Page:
Tech on high alert for Russia’s Ukraine offensive information

Russia’s Ukraine invasion, seeded by a web of state-backed disinformation campaigns, is putting Big Tech in a bind.

Why it matters: How tech firms respond to Russia’s disinformation efforts in real-time could shape the role they play in future geopolitical conflicts. But already, experts argue they aren’t moving fast enough.

  • “In a way, this will be a test for American social media companies if things really escalate,” said Bret Schafer, a senior fellow at the German Marshall Fund’s Alliance for Securing Democracy.

Driving the news: Social media firms say they are closely monitoring the situation in Ukraine

  • On Thursday, after Russia attacked Ukraine, Meta’s head of security policy Nathaniel Gleicher announced a Special Operations Center to respond to threats in real time and a new tool to let people in Ukraine lock their profiles.
  • Twitter laid out tools for safety and encourage users to set up two-factor authentication, as Ukraine’s official Twitter account urged the company to kick Russia’s official account off the platform for spreading disinformation.
  • “Some of the things they’ve done [in the past] like labeling, or some of the ‘think-before-you-share’ type interventions, have not been applied to this crisis in particular, “said Nina Jankowicz, a global fellow at the Wilson Center specializing in disinformation and democracy.

The big picture: Russia is no stranger to social media manipulation and sharpened its skills ahead of the 2016 US election, said Simon Miles, assistant professor at Duke University’s Sanford School of Public Policy.

  • “That said [Russian officials] a lot about the power of this tool, “he said. ‘What we will probably see is them trying to use social media tools to sow as much panic and chaos from Ukraine as they possibly can.”

Of note: While deploying its own disinformation campaigns, Russia has also been among the most aggressive countries in asking tech firms to remove content, imposing fines of $ 100 million on Google and $ 27 million on Meta last year for not removing material the government had banned.

  • That could make it harder for tech platforms to be rigorous about stopping disinformation campaigns, Justin Sherman, a fellow at the Atlantic Council’s Cyber ​​Statecraft Initiative, told Axios.
  • Last September, both Apple and Meta removed a mobile app created by Russian opposition leader Alexei Navalny for the government’s request, after an aggressive pressure campaign.
  • TikTok recently restored a Russian-government connected account, RIA Novosti, that had shared a video of a Ukrainian regional leader calling for evacuation over the weekend, after Russia’s communications regulator intervened, per the South China Morning Post.

Be smart: Most social giants label posts and accounts from state media, but those policies don’t address misinformation from everyday users abroad, nor do they address Western outlets and personalities parroting pro-Russian talking points.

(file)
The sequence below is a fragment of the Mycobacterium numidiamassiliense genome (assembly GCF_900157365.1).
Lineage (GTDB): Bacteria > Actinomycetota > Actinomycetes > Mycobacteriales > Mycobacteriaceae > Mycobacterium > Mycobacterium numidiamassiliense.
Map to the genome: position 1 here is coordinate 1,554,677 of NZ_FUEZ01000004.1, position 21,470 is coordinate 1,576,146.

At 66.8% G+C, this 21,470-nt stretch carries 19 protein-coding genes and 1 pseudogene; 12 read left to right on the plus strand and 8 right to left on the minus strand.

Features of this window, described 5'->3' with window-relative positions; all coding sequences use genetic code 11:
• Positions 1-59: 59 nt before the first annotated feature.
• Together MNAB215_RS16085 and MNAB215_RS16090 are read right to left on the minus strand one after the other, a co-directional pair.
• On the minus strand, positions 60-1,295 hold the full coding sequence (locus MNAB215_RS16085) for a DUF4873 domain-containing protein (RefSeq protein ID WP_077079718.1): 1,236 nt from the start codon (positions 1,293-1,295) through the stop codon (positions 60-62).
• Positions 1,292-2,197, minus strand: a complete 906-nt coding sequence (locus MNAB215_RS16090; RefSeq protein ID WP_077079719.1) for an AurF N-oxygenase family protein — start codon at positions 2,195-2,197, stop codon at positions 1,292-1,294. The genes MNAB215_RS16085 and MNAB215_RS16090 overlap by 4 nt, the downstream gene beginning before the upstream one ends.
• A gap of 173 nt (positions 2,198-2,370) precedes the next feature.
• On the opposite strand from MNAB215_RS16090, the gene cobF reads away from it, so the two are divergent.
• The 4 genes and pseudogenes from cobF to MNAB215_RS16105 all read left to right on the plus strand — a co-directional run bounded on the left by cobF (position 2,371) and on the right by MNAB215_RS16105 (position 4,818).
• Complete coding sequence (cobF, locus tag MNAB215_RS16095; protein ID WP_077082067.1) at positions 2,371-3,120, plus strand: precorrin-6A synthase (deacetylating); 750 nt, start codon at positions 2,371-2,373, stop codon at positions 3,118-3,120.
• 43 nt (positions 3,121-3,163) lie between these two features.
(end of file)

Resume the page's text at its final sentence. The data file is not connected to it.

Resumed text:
• On Tuesday, Fox News’ highest-rated primetime host Tucker Carlson said Ukraine is “essentially managed by the State Department,” and “Democrats want you to hate Putin, anything less is treason.”
  • “We are dealing with people in the West who are influential and well-positioned, and who by amplifying some of these messages provide legitimacy, whether it’s true or not,” said Rita Konaev, a senior fellow at the Center for a New American Security’s Technology and National Security Program.
  • Past conflicts in places like Myanmar, India and the Philippines show that tech giants are often caught off-guard by state-sponsored disinformation crises due to language barriers and a lack of cultural expertise.

Yes, but: Even if social platforms put new policies in place, it may once again show “that they are not well-resourced enough in contexts that are non-English speaking and non-Western,” Jankowicz said.

  • Pointing users in Russia to reputable context around topics such as NATO expansion and Russian foreign policy could be useful, but it’s “sticky” when “official” Russian news outlets are disseminating state talking points, she said.

What’s next: Beyond social media, experts told Axios to expect more cyber warfare perpetuated by Russia on Ukraine, along with more staged or fabricated videos coming out of Russia depicting false events, a practice Russia has ramped up in the past week.

  • On Wednesday, several Ukrainian government websites went offline due to a distributed denial-of-service attack, per CNBC.

The bottom line: Assuming tech platforms are “neutral” actors when they provide platforms and services is “incorrect,” Sherman said, “because even the decision to provide services to someone, from a voting rights activist to a white supremacist terrorist, is still taking a stance. “

Editor’s note: This article has been updated with new details.

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